Autism Spectrum Disorder in Mice Tackled With a Non-Peptide Molecule That Stimulates Oxytocin Receptors

Oxytocin improves the symptoms associated with autism spectrum disorders, but this peptide cannot cross the barrier between blood and brain. A consortium of researchers headed by the Laboratory for Therapeutic Innovation at the University of Strasbourg has discovered the first non-peptide molecule capable of activating the oxytocin receptor in autistic people.

Called LIT-001, it has restored social interactions among mice presenting all the characteristics of the autism spectrum. This work, published in the Journal of Medicinal Chemistry, is a first step on the long road towards the development of drug treatment for autism.

Autism spectrum disorders affect about one in 60 children, in a very variable way. Oxytocin has a positive effect on this kind of diseases, but, like all other peptides, it is weak at crossing the barrier between the blood and the brain since it degrades fast. Thus, oxytocin can’t be strong medicine to tackle autism.

Scientists, mainly from the Laboratory for Therapeutic Innovation at the University of Strasbourg, have discovered an alternative in the very first non-peptide molecule that is stimulating oxytocin receptors in the brain, in vivo.

Autism spectrum disorders in mice tackled with a non-peptide molecule that stimulates oxytocin receptors, breaking the blood-brain barrier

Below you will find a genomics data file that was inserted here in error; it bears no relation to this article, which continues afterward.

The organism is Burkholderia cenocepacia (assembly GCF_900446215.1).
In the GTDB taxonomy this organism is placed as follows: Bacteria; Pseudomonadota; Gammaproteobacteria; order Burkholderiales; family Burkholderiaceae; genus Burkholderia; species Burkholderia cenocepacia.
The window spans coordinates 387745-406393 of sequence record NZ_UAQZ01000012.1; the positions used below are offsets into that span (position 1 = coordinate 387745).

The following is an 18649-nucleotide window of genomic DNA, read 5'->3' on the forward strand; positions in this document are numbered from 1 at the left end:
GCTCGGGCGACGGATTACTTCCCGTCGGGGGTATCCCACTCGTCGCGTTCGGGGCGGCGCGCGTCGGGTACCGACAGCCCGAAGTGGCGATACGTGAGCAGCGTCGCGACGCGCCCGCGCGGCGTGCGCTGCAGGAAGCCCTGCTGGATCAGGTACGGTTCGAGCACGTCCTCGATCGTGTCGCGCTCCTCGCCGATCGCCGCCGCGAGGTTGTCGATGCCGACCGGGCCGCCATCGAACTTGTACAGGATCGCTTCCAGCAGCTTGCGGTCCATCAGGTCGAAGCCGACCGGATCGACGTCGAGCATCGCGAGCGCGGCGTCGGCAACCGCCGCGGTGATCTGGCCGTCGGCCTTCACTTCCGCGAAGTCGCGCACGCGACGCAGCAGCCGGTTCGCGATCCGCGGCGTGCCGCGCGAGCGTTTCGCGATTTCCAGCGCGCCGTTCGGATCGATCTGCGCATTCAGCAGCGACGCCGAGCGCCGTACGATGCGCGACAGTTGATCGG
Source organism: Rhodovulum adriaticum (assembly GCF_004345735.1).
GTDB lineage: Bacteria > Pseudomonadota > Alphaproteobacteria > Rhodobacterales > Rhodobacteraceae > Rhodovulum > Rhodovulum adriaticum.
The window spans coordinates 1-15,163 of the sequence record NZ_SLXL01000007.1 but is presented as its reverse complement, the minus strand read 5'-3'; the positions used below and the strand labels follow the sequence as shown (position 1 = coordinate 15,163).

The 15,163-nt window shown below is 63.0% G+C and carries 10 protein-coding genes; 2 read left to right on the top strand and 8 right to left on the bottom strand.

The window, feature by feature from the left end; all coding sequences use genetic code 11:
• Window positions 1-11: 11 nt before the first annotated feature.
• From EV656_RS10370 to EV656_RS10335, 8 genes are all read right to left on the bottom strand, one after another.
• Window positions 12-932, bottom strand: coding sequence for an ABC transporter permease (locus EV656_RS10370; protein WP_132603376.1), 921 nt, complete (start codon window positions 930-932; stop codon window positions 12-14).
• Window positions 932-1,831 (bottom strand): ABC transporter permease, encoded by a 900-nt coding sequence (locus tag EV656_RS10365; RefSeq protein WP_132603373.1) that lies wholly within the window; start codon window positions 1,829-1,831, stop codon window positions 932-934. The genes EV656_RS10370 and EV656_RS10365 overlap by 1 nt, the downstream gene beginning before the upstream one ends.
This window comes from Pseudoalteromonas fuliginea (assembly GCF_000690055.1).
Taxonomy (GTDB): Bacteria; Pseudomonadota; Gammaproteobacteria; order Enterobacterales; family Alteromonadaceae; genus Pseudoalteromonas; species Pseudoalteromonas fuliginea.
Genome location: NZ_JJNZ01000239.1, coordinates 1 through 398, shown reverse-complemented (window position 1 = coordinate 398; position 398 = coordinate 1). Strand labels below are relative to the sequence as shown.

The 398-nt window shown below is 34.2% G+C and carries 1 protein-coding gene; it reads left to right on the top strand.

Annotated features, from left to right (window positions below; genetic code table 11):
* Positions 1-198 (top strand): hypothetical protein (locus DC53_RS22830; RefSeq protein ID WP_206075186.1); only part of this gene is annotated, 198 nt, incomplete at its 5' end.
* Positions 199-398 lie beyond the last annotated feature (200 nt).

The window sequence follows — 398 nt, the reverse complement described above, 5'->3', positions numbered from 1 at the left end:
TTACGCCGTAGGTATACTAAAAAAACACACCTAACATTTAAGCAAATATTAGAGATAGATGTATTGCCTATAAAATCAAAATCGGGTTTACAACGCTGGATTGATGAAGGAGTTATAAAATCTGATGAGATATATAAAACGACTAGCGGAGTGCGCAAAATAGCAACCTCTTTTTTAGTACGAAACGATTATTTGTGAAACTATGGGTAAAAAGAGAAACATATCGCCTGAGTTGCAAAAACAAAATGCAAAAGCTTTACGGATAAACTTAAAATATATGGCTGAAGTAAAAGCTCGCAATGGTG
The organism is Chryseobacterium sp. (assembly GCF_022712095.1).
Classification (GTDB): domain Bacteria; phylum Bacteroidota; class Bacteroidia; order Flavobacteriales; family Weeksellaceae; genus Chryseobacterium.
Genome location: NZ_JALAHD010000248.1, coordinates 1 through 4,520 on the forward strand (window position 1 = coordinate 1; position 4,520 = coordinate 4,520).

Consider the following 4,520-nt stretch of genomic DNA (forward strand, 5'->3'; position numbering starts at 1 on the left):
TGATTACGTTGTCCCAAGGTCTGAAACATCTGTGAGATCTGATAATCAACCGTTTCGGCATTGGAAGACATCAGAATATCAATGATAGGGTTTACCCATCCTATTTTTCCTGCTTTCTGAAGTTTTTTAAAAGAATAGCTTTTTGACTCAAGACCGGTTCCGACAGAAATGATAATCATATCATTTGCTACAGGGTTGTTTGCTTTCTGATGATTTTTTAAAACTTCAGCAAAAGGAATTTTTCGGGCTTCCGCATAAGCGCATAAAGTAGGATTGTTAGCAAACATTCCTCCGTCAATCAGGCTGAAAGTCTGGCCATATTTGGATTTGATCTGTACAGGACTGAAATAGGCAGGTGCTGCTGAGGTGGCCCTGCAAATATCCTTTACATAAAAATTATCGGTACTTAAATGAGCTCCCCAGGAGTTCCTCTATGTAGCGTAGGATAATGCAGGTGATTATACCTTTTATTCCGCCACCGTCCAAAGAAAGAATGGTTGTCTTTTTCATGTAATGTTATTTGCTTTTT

Several molecules had already been identified as stimulants of the oxytocin receptors in the brain. However, they would rather block the receptor instead of activating it, or they are too fragile peptides to cross the blood-brain barrier.

The scientists finally discovered the first reliable candidate to tackle autism, the LIT-001 non-peptide molecule. Tested on mice genetically modified to develop characteristic features of the autistic spectrum disorders, LIT-001 restored the animals’ social relationships to normal.

Following the success of this preliminary study, the scientists are now embarking on the optimization of the non-peptide molecule. They now work on finding more effective analogs that would be compatible with the whole bunch of criteria of a future medicine to tackle autism spectrum disorders.

Vadim Ioan Caraiman

Vadim is a passionate writer on various topics but especially on stuff related to health, technology, and science. Therefore, for Great Lakes Ledger, Vadim will cover health and Sci&Tech news.